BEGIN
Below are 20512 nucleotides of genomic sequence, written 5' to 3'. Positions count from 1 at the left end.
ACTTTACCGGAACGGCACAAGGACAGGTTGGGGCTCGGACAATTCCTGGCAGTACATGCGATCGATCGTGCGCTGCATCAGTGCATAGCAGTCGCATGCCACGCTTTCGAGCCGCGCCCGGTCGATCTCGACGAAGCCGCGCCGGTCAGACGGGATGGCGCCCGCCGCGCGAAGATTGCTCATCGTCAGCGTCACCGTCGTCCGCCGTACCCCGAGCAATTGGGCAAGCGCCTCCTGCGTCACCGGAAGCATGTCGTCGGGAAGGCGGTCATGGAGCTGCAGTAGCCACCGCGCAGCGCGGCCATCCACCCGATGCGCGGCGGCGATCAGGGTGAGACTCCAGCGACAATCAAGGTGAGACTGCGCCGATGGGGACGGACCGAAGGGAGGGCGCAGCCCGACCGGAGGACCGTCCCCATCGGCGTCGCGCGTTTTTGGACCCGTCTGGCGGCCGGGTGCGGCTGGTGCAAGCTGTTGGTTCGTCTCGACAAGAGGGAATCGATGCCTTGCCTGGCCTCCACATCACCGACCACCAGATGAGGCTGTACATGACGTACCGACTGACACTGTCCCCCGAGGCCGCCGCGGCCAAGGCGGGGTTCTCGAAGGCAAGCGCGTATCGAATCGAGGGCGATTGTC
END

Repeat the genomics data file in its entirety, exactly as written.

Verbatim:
Below are 20512 nucleotides of genomic sequence, written 5' to 3'. Positions count from 1 at the left end.
ACTTTACCGGAACGGCACAAGGACAGGTTGGGGCTCGGACAATTCCTGGCAGTACATGCGATCGATCGTGCGCTGCATCAGTGCATAGCAGTCGCATGCCACGCTTTCGAGCCGCGCCCGGTCGATCTCGACGAAGCCGCGCCGGTCAGACGGGATGGCGCCCGCCGCGCGAAGATTGCTCATCGTCAGCGTCACCGTCGTCCGCCGTACCCCGAGCAATTGGGCAAGCGCCTCCTGCGTCACCGGAAGCATGTCGTCGGGAAGGCGGTCATGGAGCTGCAGTAGCCACCGCGCAGCGCGGCCATCCACCCGATGCGCGGCGGCGATCAGGGTGAGACTCCAGCGACAATCAAGGTGAGACTGCGCCGATGGGGACGGACCGAAGGGAGGGCGCAGCCCGACCGGAGGACCGTCCCCATCGGCGTCGCGCGTTTTTGGACCCGTCTGGCGGCCGGGTGCGGCTGGTGCAAGCTGTTGGTTCGTCTCGACAAGAGGGAATCGATGCCTTGCCTGGCCTCCACATCACCGACCACCAGATGAGGCTGTACATGACGTACCGACTGACACTGTCCCCCGAGGCCGCCGCGGCCAAGGCGGGGTTCTCGAAGGCAAGCGCGTATCGAATCGAGGGCGATTGTC